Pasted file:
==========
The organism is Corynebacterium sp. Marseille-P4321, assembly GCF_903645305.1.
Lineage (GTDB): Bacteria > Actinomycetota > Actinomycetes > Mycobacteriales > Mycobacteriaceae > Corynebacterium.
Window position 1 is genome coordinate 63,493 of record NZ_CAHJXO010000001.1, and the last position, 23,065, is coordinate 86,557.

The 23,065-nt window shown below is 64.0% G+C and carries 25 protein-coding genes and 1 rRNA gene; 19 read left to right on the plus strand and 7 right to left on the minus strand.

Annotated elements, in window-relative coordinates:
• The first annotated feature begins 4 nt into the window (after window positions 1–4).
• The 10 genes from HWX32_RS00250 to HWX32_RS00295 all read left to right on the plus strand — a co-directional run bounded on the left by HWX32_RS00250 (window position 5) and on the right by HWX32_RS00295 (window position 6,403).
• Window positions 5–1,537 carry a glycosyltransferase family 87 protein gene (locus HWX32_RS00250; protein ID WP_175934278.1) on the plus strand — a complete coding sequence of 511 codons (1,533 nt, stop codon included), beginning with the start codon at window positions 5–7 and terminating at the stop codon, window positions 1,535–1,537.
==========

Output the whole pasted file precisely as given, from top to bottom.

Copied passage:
The organism is Corynebacterium sp. Marseille-P4321, assembly GCF_903645305.1.
Lineage (GTDB): Bacteria > Actinomycetota > Actinomycetes > Mycobacteriales > Mycobacteriaceae > Corynebacterium.
Window position 1 is genome coordinate 63,493 of record NZ_CAHJXO010000001.1, and the last position, 23,065, is coordinate 86,557.

The 23,065-nt window shown below is 64.0% G+C and carries 25 protein-coding genes and 1 rRNA gene; 19 read left to right on the plus strand and 7 right to left on the minus strand.

Annotated elements, in window-relative coordinates:
• The first annotated feature begins 4 nt into the window (after window positions 1–4).
• The 10 genes from HWX32_RS00250 to HWX32_RS00295 all read left to right on the plus strand — a co-directional run bounded on the left by HWX32_RS00250 (window position 5) and on the right by HWX32_RS00295 (window position 6,403).
• Window positions 5–1,537 carry a glycosyltransferase family 87 protein gene (locus HWX32_RS00250; protein ID WP_175934278.1) on the plus strand — a complete coding sequence of 511 codons (1,533 nt, stop codon included), beginning with the start codon at window positions 5–7 and terminating at the stop codon, window positions 1,535–1,537.